Tin buildings for train layouts

Tin buildings for train layouts

When it comes to trains, I prefer older ones made of tin, rather than plastic. And I like tin buildings too. Any time I open a magazine featuring someone’s train layouts, the buildings all look the same. I want something a little different, so I look for tin buildings to go with my tin trains.

Many companies through the years made food containers with printing on them that look like buildings. The tins tend to be about six inches wide, around 8 inches tall, and two inches deep. They tend to resemble the two-story commercial buildings you used to see in downtowns, with a storefront on the first story and offices or apartments on the second floor.

You can use these tins to put together a very timeless commercial district for your train layout. If you know what to look for, you can find coffee shops, bakeries, candy stores, florists, and plenty of other stores to make your town a nice place to live and work. And the buildings usually aren’t terribly expensive, either.

In this post, I’ll cover buildings made after 1970. For pre-1970 buildings, see Vintage Tin Litho Buildings.

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Department 56 vs Lemax

Department 56 vs Lemax is a battle between the two biggest names in holiday villages. There are a lot of similarities between the two brands, but the differences may matter to you. Here’s what you need to know if you’re considering one or the other.

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An HO scale Christmas village

Occasionally someone asks me to recommend an HO scale holiday village or HO scale Christmas village. The big-name villages are too big for HO scale trains, generally speaking, so I understand. There’s no big-name HO scale holiday village but there is a very affordable one.

I recommend Cobblestone Corners, available at Dollar Tree. Old stock is easy to find on Ebay as well.

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Estate sale tips for buyers

I talked earlier this week about garage sales, but what about estate sale tips for buyers? The overall strategy is similar, but there are definitely tips that apply specifically to estate sales.

So what is an estate sale? Imagine an oversized garage sale. Essentially, the family is liquidating everything in the house. Of course you find a lot of the same things you’d find at a garage sale, but at a good estate sale, there will be high-dollar items too.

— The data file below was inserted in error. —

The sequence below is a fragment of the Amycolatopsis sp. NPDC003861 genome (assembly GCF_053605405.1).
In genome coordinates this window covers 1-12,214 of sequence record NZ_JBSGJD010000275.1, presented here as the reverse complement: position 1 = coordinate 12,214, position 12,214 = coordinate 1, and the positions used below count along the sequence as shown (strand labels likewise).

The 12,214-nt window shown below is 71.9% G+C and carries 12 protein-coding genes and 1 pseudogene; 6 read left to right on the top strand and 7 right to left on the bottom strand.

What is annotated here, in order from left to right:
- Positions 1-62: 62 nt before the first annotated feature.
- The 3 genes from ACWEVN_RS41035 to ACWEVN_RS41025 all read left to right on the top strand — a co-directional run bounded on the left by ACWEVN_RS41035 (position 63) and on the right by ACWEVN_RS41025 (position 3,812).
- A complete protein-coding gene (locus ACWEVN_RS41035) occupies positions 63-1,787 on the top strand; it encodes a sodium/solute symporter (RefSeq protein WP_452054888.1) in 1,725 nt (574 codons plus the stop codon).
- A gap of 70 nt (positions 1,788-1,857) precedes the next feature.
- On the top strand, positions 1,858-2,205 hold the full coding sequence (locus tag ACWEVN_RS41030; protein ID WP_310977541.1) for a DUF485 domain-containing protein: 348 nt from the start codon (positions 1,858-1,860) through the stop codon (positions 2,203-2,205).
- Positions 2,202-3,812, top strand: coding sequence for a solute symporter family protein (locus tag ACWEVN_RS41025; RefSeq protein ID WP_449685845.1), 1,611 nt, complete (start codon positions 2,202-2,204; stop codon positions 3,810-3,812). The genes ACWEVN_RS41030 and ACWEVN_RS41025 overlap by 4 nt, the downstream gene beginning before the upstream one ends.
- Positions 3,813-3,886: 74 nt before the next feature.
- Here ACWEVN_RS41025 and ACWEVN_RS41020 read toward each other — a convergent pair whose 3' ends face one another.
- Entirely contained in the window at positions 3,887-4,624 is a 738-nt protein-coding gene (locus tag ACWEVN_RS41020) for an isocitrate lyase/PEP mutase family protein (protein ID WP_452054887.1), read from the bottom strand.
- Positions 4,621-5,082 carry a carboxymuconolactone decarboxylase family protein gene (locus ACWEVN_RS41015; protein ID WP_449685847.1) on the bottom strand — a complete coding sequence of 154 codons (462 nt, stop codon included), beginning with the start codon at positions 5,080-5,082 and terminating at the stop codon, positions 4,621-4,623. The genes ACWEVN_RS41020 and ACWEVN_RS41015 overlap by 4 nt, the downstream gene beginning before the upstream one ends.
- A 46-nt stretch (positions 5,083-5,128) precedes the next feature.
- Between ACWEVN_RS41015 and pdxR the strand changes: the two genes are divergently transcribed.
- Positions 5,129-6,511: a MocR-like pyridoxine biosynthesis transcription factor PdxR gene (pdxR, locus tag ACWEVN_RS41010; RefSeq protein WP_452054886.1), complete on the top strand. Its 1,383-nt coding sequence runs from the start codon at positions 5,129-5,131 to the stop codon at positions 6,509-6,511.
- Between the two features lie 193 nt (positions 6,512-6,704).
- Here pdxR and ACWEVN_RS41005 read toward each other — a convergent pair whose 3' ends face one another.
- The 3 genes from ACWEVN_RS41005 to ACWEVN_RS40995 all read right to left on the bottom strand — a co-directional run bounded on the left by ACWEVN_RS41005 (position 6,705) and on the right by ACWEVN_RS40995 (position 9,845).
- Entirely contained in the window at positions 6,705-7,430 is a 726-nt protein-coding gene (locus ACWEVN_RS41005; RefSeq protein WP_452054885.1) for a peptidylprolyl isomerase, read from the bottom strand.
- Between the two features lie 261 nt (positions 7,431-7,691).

So, without further ado, here are my 18 hard-won estate sale tips for buyers.

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What did a Commodore 64 cost?

What did a Commodore 64 cost?

It’s pretty widely known that the Commodore 64 was the first 64K computer to sell for under $600. But what did a Commodore 64 cost over time?

At its introductory price of $595, the price was revolutionary. In December 1981, an Atari 800 with 32K of RAM cost $1,000.

Not only that, Commodore dropped the price very aggressively. The reason was that Commodore expected the Japanese to enter the computer market and undercut prices.

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Should I switch to Fastrack?

A common question is whether to switch from traditional Lionel tubular track to Fastrack, or from traditional American Flyer track to the new S-gauge Fastrack.

If you make the switch, I stand to possibly make a couple of bucks from affiliate links. But my integrity is worth more than a couple of bucks, so let’s talk this through.

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How to disassemble a Lionel 1001, 1060 or 8902 locomotive

Disassembling a Lionel 1001, 1060, 8902 or 8302 locomotive isn’t too difficult. The biggest problem is knowing where the three screws are that you have to remove.

These particular locomotives weren’t really designed to be repaired, but there’s some basic work you can do on them with household tools. The 8902 and 8302 locomotives can be cheap sources of a motor for other projects.

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Selling Tyco trains

Selling Tyco trains

I got an inquiry last week about selling Tyco trains. As a child of the 70s and 80s, I certainly remember Tyco, and in recent years Tyco has gained a bit of a following.

If you’re looking to sell some Tyco gear, you certainly can do it, but you have to keep your expectations realistic. You’ll probably be able to sell it, but don’t expect to get rich off it.

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